Forum: Ruby on Rails How best to handle non-serializable session data?

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Bb4bdf2b184027bc38d4fb529770cde5?d=identicon&s=25 Wes Gamble (weyus)
on 2006-04-12 22:13
I have a piece of data that needs to persist across requests that is not
serializable.  It's a Rubyful soup parse tree and it's very expensive to
instantiate and I need it for a while in my app.

Therefore, by default, it can't be stored in the session since the
default session storage mechanism is pstore.

One option I have to is change the session storage mechanism to
in-memory only.

Otherwise, if I want to use the regular session storage (pstore) and
still have this object available across requests, then it seems like I
would have to implement my own little in-memory cache.

Has anyone got any better ideas than this?

Bb4bdf2b184027bc38d4fb529770cde5?d=identicon&s=25 Wes Gamble (weyus)
on 2008-01-18 19:43
Someone responded to me off list about this issue, so I thought I would
update this thread with what I ended up having to do.

You can't use a solution like memcached to store this type of data,
since it is not serializable.

The best solution that I could come up with was an in-memory cache.  The
problem with this of course, is that Rails apps. are running in separate
Ruby processes, so implementing an in-memory cache immediate implies
that each process has its own cache (this is why Rails is into
"shared-nothing").  Obviously, if you want the state of these stored
objects to be represented consistently in the app., then you have to
figure out how to manage the caches which may or may not be present
across all running Ruby processes.

If each Ruby process has its own cache, then there is a significant
probability that you may hit process A on one request, establish a cache
entry, then hit process B on another request, and have to regenerate the
same cache entry, etc.  So this approach may only make sense when the
number of potential cache requests is > the number of Ruby processes on
your back end.  Then, worst case, you only do your expensive cache-entry
generation N times (where N is the number of Ruby processes) to service
some X (where X > N) number of requests.  Of course, perhaps the same
process gets hit on every request and you reap the maximum benefit from
one in-process cache (1 cache-entry generation for X requests).

Here's what I ended up with:

I created a custom Cache object show below:

class WesCache::Cache < Hash
  REFRESH_TIME_KEY_PART = "_last_refresh_time"

  def needs_refreshing?(key, time_to_refresh)
    self.refresh_time(key) < time_to_refresh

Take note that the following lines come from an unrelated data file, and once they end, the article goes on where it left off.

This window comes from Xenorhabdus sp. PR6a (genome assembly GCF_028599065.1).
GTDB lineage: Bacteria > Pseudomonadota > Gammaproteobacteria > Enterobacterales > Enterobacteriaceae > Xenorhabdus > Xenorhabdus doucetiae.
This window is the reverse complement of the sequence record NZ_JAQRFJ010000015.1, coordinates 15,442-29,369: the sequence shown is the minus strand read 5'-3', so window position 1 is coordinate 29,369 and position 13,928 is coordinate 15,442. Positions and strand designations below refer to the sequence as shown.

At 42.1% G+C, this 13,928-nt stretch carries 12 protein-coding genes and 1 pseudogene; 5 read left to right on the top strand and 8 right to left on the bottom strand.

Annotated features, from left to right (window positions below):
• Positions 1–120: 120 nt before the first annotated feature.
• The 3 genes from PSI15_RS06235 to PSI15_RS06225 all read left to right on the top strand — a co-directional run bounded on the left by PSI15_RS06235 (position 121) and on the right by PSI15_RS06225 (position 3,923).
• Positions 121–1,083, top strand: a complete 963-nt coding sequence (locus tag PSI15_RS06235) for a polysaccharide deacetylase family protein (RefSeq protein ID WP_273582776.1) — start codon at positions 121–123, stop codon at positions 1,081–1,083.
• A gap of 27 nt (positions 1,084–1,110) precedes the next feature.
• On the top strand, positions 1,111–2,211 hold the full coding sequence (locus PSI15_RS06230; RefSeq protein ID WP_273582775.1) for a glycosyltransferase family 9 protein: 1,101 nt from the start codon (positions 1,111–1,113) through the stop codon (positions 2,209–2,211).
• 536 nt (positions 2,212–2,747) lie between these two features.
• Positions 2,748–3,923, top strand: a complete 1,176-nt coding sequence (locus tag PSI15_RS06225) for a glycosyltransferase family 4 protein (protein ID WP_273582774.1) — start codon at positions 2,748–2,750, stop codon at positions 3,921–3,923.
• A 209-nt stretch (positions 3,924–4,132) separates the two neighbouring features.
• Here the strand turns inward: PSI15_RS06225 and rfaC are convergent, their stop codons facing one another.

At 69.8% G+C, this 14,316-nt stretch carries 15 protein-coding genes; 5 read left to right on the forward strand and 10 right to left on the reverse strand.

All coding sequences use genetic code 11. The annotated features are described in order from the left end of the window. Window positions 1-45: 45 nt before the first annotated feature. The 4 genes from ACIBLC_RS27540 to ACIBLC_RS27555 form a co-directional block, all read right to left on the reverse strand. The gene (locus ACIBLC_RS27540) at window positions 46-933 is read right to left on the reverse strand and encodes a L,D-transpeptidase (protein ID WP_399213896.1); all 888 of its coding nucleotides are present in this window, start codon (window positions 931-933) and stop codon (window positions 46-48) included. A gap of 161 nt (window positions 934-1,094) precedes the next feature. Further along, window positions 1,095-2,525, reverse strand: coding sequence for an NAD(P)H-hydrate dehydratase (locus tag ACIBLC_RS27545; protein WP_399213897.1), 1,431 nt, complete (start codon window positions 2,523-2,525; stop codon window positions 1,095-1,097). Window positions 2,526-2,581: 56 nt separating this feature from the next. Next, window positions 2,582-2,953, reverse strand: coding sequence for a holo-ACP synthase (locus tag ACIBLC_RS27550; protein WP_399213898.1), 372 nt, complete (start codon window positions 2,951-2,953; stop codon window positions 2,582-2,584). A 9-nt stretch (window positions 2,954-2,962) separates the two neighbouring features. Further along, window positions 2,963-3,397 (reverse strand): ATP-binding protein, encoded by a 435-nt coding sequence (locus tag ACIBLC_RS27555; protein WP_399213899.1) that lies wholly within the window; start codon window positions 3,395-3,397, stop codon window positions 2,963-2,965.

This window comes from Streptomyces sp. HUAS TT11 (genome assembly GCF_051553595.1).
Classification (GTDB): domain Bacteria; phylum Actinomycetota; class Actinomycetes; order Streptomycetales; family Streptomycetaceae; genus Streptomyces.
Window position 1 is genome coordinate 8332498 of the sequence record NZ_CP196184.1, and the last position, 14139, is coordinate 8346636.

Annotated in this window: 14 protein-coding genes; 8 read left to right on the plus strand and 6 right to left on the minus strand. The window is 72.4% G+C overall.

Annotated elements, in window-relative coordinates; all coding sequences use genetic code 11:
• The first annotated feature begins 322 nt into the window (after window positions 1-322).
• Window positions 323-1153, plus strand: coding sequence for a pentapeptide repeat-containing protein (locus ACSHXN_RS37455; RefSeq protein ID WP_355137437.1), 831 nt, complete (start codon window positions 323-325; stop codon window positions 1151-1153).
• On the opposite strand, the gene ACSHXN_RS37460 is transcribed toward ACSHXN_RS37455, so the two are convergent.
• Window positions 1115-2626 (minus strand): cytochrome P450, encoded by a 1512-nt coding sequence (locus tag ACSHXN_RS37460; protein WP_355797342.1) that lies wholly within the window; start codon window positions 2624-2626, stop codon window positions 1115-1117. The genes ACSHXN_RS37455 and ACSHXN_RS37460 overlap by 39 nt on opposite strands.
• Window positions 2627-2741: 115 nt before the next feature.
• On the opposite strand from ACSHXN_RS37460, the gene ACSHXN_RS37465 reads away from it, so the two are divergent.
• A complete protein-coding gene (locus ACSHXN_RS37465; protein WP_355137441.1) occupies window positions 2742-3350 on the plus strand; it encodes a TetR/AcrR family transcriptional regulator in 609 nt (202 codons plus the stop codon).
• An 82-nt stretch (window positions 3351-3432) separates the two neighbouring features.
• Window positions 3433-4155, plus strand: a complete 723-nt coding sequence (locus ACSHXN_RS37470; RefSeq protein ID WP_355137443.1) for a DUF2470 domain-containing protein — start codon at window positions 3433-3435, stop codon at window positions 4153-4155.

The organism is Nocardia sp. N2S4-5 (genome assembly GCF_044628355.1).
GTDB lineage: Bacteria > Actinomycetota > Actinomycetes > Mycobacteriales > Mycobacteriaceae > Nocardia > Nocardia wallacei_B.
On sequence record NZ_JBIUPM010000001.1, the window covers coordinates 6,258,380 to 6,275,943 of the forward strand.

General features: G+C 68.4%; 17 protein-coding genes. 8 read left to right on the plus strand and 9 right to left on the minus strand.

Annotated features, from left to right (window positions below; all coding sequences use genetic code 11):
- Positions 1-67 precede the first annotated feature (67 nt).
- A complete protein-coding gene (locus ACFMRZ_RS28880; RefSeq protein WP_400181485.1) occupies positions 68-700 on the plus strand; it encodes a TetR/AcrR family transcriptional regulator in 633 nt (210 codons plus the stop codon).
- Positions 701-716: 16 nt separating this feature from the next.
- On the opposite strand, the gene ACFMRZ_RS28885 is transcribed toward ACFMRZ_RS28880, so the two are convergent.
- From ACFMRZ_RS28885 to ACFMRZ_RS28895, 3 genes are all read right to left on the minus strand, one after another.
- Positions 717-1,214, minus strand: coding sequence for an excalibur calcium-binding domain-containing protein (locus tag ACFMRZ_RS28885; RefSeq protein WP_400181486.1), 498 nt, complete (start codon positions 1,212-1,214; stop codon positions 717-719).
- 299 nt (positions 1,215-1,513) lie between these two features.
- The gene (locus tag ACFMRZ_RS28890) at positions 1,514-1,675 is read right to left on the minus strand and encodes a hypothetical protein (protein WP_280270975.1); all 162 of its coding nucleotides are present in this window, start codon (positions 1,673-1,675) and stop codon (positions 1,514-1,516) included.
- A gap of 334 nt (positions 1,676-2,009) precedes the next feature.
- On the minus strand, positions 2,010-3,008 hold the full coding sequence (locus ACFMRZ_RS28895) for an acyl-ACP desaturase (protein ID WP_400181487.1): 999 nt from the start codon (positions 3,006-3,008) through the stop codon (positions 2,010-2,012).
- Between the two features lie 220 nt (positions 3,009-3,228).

def refresh_time(key)
    self.set_refresh_time(key, unless

  def set_refresh_time(key, refresh_time)
    self["#{key}#{REFRESH_TIME_KEY_PART}"] = refresh_time

  def delete(key)

The key values embed the session id somewhere so that each in-process
cache may be holding data related to any number of sessions.  This cache
also holds a key within itself (also implicitly on a per session basis)
that represents the last time that this local cache values was refreshed
(which in my case, means deleted - my objects are read-only so they
either exist or they don't, so "refereshing" doesn't mean update, it
means removed).

Then there is a concept of "global last refresh time" which is managed
_globally_ for the application.  The unified value of the last refresh
time for a given _cache and key within it_ is stored in a memcache.  So,
to summarize, each Ruby process has its own "smart hash" cache that can
keep track of when the last refresh was done for _a given key_ for
itself.  Then, it can compare the local refresh time against the global
refresh time and know to remove its local entry (and thus cause it to be
regenerated by the caller).

The object that makes use of all of this is the CacheManager - in
retrospect, I might have moved all of this logic into the Cache object
itself.  I might refactor this in the future.

Here's the CacheManager:

require 'wes_cache/cache'

#The refresh times are stored in the _memcache_ cache which is referred
to through "Cache".
#DO NOT CONFUSE our caches (which are WesCaches) with the memcache.
#The parse_tree_cache and the list_data_cache are WesCaches (local to
the Ruby process).
#The parse_tree_refresh_times and the list_data_refresh_times are
memcaches ("global" to all Ruby processes).
class CacheManager

  #Local process based caches (effectively hashes)
  @@parse_tree_cache =
  @@list_data_cache =

  #"Global" memcaches (for access by any process)
  Cache.put("parse_tree_refresh_times", if
  Cache.put("list_data_refresh_times", if

  def self.parse_tree_cache(key)
    get_cache("parse_tree_refresh_times", @@parse_tree_cache, key)

  def self.remove_from_parse_tree_cache(key)
    remove_from_cache("parse_tree_refresh_times", @@parse_tree_cache,

  def self.list_data_cache(key)
    get_cache("list_data_refresh_times", @@list_data_cache, key)

  def self.remove_from_list_data_cache(key)
    remove_from_cache("list_data_refresh_times", @@list_data_cache, key)

  def self.remove_from_cache(refresh_times_cache_name, cache, key)
    refresh_times_cache = Cache.get(refresh_times_cache_name)
    refresh_times_cache[key] =
    Cache.put(refresh_times_cache_name, refresh_times_cache)

  def self.get_cache(refresh_times_cache_name, cache, key)
    refresh_times_cache = Cache.get(refresh_times_cache_name)
    last_global_refresh_time = refresh_times_cache[key] ||
    @@logger.debug("\tLast global refresh time is:
    @@logger.debug("\tLast time this cache was refreshed:
    if cache.needs_refreshing?(key, last_global_refresh_time)"Need to refresh list data cache for key #{key}")
    else"Don't need to refresh list data cache for key


I realize that all of this may be confusing.  If anyone find it useful,
I'm happy to answer any questions.

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